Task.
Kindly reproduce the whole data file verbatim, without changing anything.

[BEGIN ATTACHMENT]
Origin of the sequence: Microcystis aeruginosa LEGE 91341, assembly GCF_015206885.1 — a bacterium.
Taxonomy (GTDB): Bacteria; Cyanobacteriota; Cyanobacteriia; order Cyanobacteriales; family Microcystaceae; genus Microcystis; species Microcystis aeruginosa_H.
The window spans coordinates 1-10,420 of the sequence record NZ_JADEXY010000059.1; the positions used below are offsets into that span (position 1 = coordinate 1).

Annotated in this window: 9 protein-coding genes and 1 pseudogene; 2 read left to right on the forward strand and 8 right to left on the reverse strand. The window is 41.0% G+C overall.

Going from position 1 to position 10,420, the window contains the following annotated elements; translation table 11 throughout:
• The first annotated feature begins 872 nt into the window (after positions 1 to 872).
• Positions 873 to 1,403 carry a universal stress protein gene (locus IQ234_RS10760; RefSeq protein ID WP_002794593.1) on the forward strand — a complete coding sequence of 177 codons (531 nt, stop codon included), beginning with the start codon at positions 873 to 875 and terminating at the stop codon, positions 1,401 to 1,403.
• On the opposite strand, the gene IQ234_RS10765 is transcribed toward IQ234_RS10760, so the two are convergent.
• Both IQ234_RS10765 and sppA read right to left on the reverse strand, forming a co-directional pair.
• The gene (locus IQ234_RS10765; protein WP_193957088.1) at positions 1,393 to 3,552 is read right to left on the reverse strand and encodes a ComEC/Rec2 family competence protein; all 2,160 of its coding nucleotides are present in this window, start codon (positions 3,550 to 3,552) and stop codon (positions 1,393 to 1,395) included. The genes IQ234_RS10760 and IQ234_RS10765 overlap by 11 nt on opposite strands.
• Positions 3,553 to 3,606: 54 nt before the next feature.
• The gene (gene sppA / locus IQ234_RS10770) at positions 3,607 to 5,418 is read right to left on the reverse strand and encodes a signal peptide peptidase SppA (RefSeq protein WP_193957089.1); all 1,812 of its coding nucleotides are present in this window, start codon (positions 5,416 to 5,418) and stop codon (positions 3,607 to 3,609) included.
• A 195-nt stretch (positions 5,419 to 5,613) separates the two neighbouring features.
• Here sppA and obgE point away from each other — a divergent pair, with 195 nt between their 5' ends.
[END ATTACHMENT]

Origin of the sequence: Microcystis aeruginosa LEGE 91341, assembly GCF_015206885.1 — a bacterium.
Taxonomy (GTDB): Bacteria; Cyanobacteriota; Cyanobacteriia; order Cyanobacteriales; family Microcystaceae; genus Microcystis; species Microcystis aeruginosa_H.
The window spans coordinates 1-10,420 of the sequence record NZ_JADEXY010000059.1; the positions used below are offsets into that span (position 1 = coordinate 1).

Annotated in this window: 9 protein-coding genes and 1 pseudogene; 2 read left to right on the forward strand and 8 right to left on the reverse strand. The window is 41.0% G+C overall.

Going from position 1 to position 10,420, the window contains the following annotated elements; translation table 11 throughout:
• The first annotated feature begins 872 nt into the window (after positions 1 to 872).
• Positions 873 to 1,403 carry a universal stress protein gene (locus IQ234_RS10760; RefSeq protein ID WP_002794593.1) on the forward strand — a complete coding sequence of 177 codons (531 nt, stop codon included), beginning with the start codon at positions 873 to 875 and terminating at the stop codon, positions 1,401 to 1,403.
• On the opposite strand, the gene IQ234_RS10765 is transcribed toward IQ234_RS10760, so the two are convergent.
• Both IQ234_RS10765 and sppA read right to left on the reverse strand, forming a co-directional pair.
• The gene (locus IQ234_RS10765; protein WP_193957088.1) at positions 1,393 to 3,552 is read right to left on the reverse strand and encodes a ComEC/Rec2 family competence protein; all 2,160 of its coding nucleotides are present in this window, start codon (positions 3,550 to 3,552) and stop codon (positions 1,393 to 1,395) included. The genes IQ234_RS10760 and IQ234_RS10765 overlap by 11 nt on opposite strands.
• Positions 3,553 to 3,606: 54 nt before the next feature.
• The gene (gene sppA / locus IQ234_RS10770) at positions 3,607 to 5,418 is read right to left on the reverse strand and encodes a signal peptide peptidase SppA (RefSeq protein WP_193957089.1); all 1,812 of its coding nucleotides are present in this window, start codon (positions 5,416 to 5,418) and stop codon (positions 3,607 to 3,609) included.
• A 195-nt stretch (positions 5,419 to 5,613) separates the two neighbouring features.
• Here sppA and obgE point away from each other — a divergent pair, with 195 nt between their 5' ends.